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Two years ago I participated in a project run by my friends at the Photo Frontier.  As it was in 2015, We35 involves a group of photographers from around the world, all agreeing to spend a meaningful part of our time shooting with a fixed 35mm equivalent lens throughout the year to see  how that affects our creativity and our vision. Anyone can join.  You can participate loosely by just spending a good part of the year limiting yourself to a 35mm (or equivalent) lens, or you can go further and also follow the monthly assignments, or “Expeditions.”

The Photo Frontier, who created and runs the project, has three goals for WE35.

  • As creatives, we will expand our own creative vision and help others with theirs.
  • As photographers, we will provide a democratized visual survey of this incredible world.
  • As a team, we will forge lifelong friendships and build a strong community around the world.The kind of community that you can count on when you visit and have a friend to photograph with or grab a coffee.

And here are the rules/guidelines:

  • Images must be made using a 35mm lens or 35mm FOV equivalent.*
  • Use the official hashtag ( #WE35) to share your research.
  • If you want to to link to your research, share it on our Facebook Page
  • Not a requirement, but you will get bonus points if you conduct your research wearing a lab coat.

The first assignment for WE35 in January 2015 was to shoot your mailbox. In 2017, it is the same.  That’s all: just try to find a way to put a bit of yourself in the photo somehow

Justin and Armando at The Photo Frontier also created a podcast, which will be where they will be announcing each monthly assignment. It’s called Conversations From The Photo Frontier. Each one will be a 10-15-minute episodes talking about creativity and the newest assignment for We35.  Please feel free to participate. Anyone can join in on the fun, without any special training or photographic knowledge.

Conversations from the Photo Frontier

* If you are unsure what that means, here are some guidelines. If your camera is “full frame,” then you need a 35mm lens. If your camera has what is often called a crop sensor, then a 23mm lens is the closest equivalent.  If you have a “micro 4/3 camera,” probably made by Olympus, then a 17mm lens will do.  If you are unsure, you probably have a crop sensor. If you are still unclear, head over to the Photo Frontier FB page and ask them a question.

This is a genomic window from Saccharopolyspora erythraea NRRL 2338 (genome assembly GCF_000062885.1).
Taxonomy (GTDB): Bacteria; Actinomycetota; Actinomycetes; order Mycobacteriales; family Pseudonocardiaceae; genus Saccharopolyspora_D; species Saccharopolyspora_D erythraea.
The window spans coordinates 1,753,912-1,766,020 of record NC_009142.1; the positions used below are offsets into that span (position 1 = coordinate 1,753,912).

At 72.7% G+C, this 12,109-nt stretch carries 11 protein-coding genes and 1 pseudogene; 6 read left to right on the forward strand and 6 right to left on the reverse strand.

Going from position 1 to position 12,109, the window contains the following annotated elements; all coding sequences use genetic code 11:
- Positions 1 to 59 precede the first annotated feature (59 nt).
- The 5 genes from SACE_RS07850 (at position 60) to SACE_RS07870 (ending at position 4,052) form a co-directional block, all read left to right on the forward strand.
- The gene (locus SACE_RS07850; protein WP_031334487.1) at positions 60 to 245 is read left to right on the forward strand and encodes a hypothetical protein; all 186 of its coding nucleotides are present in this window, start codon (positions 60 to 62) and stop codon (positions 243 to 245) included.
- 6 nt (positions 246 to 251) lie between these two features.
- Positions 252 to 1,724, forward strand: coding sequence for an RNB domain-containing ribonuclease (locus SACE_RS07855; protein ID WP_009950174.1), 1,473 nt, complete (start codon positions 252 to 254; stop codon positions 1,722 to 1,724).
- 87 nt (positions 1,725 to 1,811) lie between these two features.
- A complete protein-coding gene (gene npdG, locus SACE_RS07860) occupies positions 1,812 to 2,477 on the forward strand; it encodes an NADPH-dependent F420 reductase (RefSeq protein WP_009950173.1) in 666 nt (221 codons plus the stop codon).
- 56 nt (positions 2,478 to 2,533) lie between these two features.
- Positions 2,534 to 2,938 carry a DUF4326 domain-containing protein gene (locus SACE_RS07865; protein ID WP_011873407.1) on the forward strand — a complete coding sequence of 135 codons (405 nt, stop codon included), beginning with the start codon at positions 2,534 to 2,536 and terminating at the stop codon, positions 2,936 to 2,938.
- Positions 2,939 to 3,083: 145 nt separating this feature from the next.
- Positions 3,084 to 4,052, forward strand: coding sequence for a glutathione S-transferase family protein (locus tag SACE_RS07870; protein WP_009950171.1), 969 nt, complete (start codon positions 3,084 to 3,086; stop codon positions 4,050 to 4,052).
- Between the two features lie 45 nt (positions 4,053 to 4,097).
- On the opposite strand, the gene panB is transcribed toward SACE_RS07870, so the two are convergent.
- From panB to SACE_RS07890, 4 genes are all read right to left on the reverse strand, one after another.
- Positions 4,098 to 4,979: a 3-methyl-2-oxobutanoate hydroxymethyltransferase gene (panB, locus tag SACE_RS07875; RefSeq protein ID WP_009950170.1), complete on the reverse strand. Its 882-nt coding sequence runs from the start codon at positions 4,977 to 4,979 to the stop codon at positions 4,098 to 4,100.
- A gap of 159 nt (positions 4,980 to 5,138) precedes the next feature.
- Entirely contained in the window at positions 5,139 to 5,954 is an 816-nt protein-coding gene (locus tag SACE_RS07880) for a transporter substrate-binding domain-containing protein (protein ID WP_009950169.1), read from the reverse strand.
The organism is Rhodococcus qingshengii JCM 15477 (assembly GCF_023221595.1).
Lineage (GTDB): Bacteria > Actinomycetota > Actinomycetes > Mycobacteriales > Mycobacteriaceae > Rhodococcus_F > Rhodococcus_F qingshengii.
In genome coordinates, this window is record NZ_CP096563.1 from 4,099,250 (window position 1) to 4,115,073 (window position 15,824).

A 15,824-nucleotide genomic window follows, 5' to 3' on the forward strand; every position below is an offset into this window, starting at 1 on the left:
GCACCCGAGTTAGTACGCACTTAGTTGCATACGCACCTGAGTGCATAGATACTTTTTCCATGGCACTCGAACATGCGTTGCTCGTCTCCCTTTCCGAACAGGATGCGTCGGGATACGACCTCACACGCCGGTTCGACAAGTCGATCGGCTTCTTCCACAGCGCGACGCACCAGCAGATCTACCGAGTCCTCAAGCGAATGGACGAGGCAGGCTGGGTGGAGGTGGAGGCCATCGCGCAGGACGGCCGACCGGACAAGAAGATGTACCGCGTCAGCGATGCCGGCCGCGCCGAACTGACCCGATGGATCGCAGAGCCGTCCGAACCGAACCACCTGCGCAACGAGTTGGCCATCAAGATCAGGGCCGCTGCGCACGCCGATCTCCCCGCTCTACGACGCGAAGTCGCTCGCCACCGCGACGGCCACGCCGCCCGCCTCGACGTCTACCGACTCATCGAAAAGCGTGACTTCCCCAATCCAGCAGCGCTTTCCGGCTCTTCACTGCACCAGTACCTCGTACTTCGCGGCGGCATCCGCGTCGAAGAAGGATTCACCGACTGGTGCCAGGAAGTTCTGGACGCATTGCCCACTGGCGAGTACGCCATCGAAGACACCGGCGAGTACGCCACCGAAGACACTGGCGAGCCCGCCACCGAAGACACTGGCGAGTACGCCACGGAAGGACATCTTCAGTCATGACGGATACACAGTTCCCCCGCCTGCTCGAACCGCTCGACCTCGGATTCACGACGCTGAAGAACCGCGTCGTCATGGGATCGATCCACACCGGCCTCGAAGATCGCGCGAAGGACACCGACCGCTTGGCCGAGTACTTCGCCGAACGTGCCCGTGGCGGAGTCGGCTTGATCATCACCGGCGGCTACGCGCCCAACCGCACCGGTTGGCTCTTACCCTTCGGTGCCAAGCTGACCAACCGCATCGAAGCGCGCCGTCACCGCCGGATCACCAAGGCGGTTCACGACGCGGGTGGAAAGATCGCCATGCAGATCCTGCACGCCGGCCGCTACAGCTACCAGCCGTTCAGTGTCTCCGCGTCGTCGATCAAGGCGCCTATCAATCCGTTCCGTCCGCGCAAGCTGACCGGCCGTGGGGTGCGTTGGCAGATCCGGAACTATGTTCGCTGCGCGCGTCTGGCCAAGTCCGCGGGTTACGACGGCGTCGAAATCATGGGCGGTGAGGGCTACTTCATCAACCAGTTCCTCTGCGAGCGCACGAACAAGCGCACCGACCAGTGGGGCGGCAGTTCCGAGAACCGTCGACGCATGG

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I have no idea what that little building is on Wilson Avenue in Bushwick.  I spent part of a recent Sunday morning shooting in that neighborhood, and hope to return soon.   It is an interesting place: historically German when much of it was built, it has gone through various waves of working class immigrants from different areas. Currently it is largely Hispanic, mostly from Puerto Rico and the Dominican Republic, although other Latino groups are growing. But there is also now a growing population of hipsters and artists moving in, as increasing rents send them further and further from downtown Manhattan.

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2016 was the year in which my rate of photo posting dropped off a cliff.  Part of this was due to me shooting less, which is its own story, and in large part due to some changed family schedule basics that got in the way of my favorite shooting time. But I also often just found it hard to make myself post. Even with the lower rate of shooting, I had enough good photos to post a fair bit more than I did. In fact, as I chose my favorites for the year I found myself surprised that 2 or 3 shots I remember being rather fond of never were posted. I could go on, but prefer not to dwell on the negative.

On the plus side, with only about 5 dozen or so shots to pick from, I was pleased that there was a decent amount of images I was proud of. It also was easier to select the best, and I did not have any difficulty cutting the list down to a respectable and manageable number. In the end, 7 shots stood out as my favorites.